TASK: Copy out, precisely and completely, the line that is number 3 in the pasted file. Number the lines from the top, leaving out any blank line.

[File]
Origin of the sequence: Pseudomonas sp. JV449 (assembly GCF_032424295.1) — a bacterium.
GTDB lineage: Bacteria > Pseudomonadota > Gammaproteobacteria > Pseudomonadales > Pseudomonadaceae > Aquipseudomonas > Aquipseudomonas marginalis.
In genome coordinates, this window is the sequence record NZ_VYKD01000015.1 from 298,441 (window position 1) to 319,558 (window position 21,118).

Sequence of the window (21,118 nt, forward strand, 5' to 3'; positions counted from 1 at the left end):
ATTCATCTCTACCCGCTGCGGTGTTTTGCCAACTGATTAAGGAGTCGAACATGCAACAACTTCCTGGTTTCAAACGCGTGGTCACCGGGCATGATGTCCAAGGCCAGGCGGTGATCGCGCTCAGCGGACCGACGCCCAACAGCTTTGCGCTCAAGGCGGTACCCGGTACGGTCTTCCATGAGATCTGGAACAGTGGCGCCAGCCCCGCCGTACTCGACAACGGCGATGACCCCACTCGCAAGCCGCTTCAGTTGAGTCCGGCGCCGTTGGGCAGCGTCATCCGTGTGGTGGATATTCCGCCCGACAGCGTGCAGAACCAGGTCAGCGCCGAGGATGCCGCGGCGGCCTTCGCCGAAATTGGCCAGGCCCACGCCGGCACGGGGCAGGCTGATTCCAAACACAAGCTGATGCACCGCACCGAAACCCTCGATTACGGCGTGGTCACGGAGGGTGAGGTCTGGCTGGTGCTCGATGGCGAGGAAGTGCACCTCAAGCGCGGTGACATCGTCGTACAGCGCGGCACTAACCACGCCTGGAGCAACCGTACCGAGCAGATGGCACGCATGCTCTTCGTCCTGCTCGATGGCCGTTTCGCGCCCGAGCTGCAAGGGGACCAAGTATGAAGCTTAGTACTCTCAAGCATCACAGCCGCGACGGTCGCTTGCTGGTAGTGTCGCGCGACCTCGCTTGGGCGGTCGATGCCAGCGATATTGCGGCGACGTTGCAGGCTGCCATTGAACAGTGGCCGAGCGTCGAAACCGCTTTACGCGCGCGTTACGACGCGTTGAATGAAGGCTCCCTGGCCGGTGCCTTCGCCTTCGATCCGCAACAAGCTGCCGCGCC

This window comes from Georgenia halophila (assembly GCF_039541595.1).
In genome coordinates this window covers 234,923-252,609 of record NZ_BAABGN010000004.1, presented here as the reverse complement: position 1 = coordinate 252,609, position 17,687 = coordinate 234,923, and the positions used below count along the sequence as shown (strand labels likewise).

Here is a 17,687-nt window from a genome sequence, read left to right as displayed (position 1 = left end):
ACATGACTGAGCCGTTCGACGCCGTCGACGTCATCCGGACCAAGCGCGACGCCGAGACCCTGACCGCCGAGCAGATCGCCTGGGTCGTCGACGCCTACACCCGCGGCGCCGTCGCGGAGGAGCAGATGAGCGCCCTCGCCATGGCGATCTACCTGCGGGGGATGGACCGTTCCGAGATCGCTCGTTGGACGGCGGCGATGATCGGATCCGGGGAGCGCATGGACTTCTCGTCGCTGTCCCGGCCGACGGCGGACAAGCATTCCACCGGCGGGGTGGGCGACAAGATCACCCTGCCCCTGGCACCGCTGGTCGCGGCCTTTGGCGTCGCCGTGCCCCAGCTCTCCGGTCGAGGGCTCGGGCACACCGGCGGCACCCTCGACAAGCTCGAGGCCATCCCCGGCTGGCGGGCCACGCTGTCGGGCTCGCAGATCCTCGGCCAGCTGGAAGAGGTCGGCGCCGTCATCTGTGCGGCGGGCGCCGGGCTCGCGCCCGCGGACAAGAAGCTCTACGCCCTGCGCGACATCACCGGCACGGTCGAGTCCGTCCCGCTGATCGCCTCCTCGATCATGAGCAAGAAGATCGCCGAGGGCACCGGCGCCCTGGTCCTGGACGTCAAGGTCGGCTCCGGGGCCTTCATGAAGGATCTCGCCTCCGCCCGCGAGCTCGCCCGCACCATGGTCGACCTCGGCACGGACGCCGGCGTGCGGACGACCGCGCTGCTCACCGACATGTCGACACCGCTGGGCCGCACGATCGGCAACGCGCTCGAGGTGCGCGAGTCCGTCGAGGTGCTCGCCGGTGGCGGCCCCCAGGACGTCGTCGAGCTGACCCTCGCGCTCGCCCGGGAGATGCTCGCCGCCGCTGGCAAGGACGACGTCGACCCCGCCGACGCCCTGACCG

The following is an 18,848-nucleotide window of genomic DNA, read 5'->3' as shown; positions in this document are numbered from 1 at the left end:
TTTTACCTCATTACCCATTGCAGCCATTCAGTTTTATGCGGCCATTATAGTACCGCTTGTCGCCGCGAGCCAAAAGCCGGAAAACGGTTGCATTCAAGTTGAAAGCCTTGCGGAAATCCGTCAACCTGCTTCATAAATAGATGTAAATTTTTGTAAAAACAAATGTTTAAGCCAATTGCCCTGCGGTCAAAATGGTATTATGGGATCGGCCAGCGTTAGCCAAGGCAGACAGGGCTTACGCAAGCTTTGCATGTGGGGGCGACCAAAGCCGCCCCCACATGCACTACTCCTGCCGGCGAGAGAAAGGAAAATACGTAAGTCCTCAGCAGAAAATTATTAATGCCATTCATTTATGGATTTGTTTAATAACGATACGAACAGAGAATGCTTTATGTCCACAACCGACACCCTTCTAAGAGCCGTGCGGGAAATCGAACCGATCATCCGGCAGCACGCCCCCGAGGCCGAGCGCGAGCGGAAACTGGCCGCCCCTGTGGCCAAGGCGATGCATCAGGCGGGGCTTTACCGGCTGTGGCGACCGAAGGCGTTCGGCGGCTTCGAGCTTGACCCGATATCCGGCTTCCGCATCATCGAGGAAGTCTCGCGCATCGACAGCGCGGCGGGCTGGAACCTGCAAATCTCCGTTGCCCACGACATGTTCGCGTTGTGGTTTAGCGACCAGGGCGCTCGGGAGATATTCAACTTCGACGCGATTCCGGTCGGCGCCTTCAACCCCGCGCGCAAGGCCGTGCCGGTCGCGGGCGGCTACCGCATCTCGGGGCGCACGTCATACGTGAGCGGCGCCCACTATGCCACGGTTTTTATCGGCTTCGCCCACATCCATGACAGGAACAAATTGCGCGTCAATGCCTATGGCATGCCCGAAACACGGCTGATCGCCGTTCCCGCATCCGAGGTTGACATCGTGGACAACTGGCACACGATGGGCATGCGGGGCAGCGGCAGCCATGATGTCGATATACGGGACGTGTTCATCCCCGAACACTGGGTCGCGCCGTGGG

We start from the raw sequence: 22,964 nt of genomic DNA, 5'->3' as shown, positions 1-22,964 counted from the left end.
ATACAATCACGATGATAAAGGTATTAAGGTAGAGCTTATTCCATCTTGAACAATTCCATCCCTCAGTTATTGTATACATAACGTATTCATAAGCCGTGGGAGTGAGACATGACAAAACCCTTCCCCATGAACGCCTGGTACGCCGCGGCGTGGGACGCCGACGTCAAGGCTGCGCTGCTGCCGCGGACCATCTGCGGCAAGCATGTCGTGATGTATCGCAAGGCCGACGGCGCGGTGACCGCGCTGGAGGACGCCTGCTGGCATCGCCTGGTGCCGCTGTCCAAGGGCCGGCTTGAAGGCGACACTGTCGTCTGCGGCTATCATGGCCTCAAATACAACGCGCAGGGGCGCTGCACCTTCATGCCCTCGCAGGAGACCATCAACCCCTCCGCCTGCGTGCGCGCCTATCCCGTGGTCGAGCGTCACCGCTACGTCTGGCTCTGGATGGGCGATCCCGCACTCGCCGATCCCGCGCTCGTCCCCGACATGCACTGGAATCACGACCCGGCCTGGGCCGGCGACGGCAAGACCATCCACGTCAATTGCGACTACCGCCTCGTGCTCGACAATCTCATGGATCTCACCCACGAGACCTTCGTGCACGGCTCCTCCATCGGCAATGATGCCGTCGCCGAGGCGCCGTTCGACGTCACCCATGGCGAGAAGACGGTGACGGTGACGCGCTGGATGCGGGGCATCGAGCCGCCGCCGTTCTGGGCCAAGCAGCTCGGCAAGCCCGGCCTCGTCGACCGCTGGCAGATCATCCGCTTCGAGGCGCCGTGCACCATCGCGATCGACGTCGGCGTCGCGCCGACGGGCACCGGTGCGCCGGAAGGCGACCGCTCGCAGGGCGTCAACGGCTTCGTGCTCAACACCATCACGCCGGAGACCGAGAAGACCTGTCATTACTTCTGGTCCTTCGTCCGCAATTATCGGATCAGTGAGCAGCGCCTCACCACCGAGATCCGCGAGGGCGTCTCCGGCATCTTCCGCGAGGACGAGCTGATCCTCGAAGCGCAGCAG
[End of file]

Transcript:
In genome coordinates, this window is the sequence record NZ_VYKD01000015.1 from 298,441 (window position 1) to 319,558 (window position 21,118).